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Question: Is there a closed-form expression for the following sum

$$ F(z,k,r)=\sum_{n=0}^{r} \frac{z^n}{{n+k} \choose {k}}\label{sum}\tag{1} $$

where $z\in\mathbb{C}$, and $r$, $k$ are non-negative integers.

Remark: Obviously, the above expression is a polynomial of degree $r$. However, I am interested in "alternative" expressions for it as later on I will need to compute residues of the product of above functions (see below).

Motivation: I am trying to compute a much nastier expression involving sum over multisets and ratios of multinomial coefficients:

$$ \sum_{(n_1,\ldots,n_d)\vdash N-k}\dfrac{{{k} \choose {k_1,k_2,\ldots,k_d}} {{N-k} \choose {n_1,n_2,\ldots,n_d}} }{ {{N} \choose {n_1+k_1,n_2+k_2,\ldots,n_d+k_d}}}\label{ssum}\tag{2} $$

where $N,k$ are fixed non-negative integers and $(k_1,\ldots,k_d)$ is fixed and satisfies $(k_1,\ldots,k_d)\vdash k$.

I got expression $\eqref{sum}$ by trying to compute $\eqref{ssum}$ explicitly via the integral representation of Kronecker delta.

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  • $\begingroup$ Writing $\frac{F(z,k,r)}{k!} = \sum_{n=0}^r \frac{\Gamma(n+1)}{\Gamma(n+k+1)} z^n = \sum_{n=0}^r\frac{z^n}{(n)_k}$ looks close to certain hypergeometricish functions I have seen but I am unsure if I know the name of them. $\endgroup$ – Daniel Parry Sep 21 '15 at 12:11
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    $\begingroup$ In case it is of any help, the generating function $G(x)=\sum_r F(z,k,r)x^r$ appears to satisfy $x(x-1)(xz-1)G'(x) + \big(x(2x-1)z -(k+1)x+k\big)G(x) - k = 0$. $\endgroup$ – Martin Rubey Sep 21 '15 at 13:56
  • $\begingroup$ (The generating function according to $k$ does not appear to be as nice.) $\endgroup$ – Martin Rubey Sep 21 '15 at 14:04
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    $\begingroup$ Mathematica writes it out as a difference of two ${}_2F_1$ hypergeometrics, but that seems to be perhaps not the "closed-form" you are after! $\endgroup$ – Suvrit Sep 21 '15 at 15:11
  • $\begingroup$ @Suvrit Note that the first of the hypergeometrics does not involve $r$ $\endgroup$ – Igor Rivin Sep 21 '15 at 15:29
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Let's solve Martin Rubey's differential equation, which I write as $$g(x)G'(x) = f_1(x)G(x) + f_0(x),$$ where $g(x) = x(x-1)(xz-1)$, $f_1(x) = -x(2x-1)z+(k+1)x-k$, and $f_0(x)=k$.

Then by the general formula, we compute $$F(x) = \int \frac{f_1(x)}{g(x)}\,dx = (k - 1) \ln(x z - 1) - k\ln(x) - \ln(x - 1),$$ and thus $$e^{F(x)} = \frac{(xz-1)^{k-1}}{x^k(x-1)}.$$ Then since $G(0)=1$, we get $$G(x) = \frac{k(1-xz)^{k-1}}{x^k(1-x)} \int \frac{x^{k-1}}{(1-xz)^k}\,dx$$ $$= \frac{(1-xz)^{k-1}}{1-x} \sum_{t\geq 0} \frac{k}{k+t} \binom{-k}{t} (-z)^t x^t$$ $$ = \frac{(1-xz)^{k-1}}{1-x}\ {}_2F_1(k,k+2;k+1;-xz).$$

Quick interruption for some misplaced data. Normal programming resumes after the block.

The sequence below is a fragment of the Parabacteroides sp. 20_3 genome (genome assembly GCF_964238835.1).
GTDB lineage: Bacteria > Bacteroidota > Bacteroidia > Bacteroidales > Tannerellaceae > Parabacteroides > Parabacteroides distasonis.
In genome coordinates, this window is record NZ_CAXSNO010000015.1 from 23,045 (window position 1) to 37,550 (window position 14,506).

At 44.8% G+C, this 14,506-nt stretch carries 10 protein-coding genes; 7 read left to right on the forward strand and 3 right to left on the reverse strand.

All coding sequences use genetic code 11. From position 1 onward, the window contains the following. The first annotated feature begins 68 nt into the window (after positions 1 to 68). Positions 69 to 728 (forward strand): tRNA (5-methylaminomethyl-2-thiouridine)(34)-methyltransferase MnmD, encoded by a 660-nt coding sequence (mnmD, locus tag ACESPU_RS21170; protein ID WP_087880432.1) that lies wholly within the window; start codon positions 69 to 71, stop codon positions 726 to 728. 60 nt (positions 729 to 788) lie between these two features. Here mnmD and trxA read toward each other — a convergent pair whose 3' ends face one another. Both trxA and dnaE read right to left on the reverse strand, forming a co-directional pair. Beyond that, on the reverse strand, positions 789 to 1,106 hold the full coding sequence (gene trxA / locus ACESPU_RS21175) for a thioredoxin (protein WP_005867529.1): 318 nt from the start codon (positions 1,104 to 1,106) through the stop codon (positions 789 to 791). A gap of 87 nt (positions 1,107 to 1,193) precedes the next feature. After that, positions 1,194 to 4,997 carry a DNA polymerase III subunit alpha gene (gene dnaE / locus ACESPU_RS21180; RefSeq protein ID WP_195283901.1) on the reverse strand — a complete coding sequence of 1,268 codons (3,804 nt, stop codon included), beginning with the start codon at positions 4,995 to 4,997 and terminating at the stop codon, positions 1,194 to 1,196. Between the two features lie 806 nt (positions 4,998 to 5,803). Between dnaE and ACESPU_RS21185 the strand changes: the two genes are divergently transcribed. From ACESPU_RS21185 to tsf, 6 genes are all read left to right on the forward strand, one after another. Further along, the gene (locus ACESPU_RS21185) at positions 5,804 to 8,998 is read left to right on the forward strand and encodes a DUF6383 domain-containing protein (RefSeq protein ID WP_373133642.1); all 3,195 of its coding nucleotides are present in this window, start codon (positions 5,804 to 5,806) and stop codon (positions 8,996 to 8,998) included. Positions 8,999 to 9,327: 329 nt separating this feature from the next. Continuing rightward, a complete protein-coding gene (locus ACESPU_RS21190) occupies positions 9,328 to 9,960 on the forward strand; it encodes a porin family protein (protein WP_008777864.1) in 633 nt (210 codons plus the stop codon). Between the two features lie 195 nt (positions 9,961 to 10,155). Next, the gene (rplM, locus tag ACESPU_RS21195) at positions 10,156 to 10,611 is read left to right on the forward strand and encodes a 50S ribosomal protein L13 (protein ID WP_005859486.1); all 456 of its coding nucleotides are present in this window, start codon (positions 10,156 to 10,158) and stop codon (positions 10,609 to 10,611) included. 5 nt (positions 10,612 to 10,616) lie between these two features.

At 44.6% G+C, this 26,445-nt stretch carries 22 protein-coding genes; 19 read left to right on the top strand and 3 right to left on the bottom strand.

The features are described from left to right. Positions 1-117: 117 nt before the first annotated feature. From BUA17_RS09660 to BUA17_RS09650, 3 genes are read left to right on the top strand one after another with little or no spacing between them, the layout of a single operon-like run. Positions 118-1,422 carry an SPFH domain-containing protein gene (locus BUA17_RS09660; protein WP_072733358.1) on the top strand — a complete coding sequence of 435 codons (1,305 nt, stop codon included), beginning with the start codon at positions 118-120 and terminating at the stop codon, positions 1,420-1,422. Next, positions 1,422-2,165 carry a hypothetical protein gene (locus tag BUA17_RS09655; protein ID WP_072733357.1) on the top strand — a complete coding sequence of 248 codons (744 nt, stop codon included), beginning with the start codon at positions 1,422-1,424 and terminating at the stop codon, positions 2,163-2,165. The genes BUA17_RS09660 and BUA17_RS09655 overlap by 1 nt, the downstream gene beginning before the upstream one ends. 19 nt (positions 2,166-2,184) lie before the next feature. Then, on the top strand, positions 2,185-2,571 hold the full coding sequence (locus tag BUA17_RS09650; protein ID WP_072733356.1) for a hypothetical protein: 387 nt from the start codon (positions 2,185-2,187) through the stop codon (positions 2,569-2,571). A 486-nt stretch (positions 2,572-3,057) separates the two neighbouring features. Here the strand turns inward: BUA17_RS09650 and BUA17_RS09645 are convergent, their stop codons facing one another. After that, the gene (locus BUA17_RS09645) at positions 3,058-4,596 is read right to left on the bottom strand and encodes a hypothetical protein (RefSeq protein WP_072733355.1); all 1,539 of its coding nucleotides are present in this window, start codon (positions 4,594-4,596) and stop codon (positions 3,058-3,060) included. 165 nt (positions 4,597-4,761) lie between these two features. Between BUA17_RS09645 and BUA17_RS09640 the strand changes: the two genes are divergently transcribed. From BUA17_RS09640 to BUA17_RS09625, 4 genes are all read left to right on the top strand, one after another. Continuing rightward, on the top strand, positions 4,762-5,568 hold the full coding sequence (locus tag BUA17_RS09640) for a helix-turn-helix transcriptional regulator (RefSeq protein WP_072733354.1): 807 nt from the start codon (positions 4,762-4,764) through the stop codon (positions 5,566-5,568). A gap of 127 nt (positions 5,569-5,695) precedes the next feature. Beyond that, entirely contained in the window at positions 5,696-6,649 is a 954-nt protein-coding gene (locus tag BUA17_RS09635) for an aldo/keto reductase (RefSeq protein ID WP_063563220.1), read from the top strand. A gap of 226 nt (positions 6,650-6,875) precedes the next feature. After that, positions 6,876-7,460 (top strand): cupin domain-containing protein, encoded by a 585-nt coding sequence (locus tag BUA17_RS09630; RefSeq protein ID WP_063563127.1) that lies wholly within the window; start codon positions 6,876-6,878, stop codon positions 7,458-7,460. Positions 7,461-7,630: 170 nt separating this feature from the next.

Extracting the coefficient of $x^r$: $$[x^r]\ G(x) = \sum_{n\leq r}(-z)^n\sum_{t\geq 0} \frac{k}{k+t} \binom{-k}{t} \binom{k-1}{n-t},$$ we arrive at a remarkable identity $$\sum_{t\geq 0} \frac{k}{k+t} \binom{-k}{t} \binom{k-1}{n-t} = \frac{(-1)^n}{\binom{n+k}k},$$ which holds for all $n\geq 0$ and $k\geq 1$.

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    $\begingroup$ The identity is a special case of Saalschütz's theorem. It can be generalized to $$\sum_{t\geq 0} \frac{a}{a+t} \binom{-k}{t} \binom{k-1}{n-t} = (-1)^n\frac{\binom{a}{k}}{\binom{n+a}k}.$$ $\endgroup$ – Ira Gessel Apr 20 '18 at 22:51
  • $\begingroup$ @IraGessel: Thanks for the pointer! I suspected it'd be well-known. $\endgroup$ – Max Alekseyev Apr 21 '18 at 0:10
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    $\begingroup$ Thank you for the answer. I like it a lot. In the end we managed to proceed without using the generating function explicitly, see page 22 of journals.aps.org/prx/abstract/10.1103/PhysRevX.6.041044 (I realize that it is not straightforward to translate these computations to the original question...). Anyway, let me remark that in a variety of cases group-theoretic methods can yield complicated combinatoric identities. $\endgroup$ – Michał Oszmaniec Nov 3 '18 at 18:11

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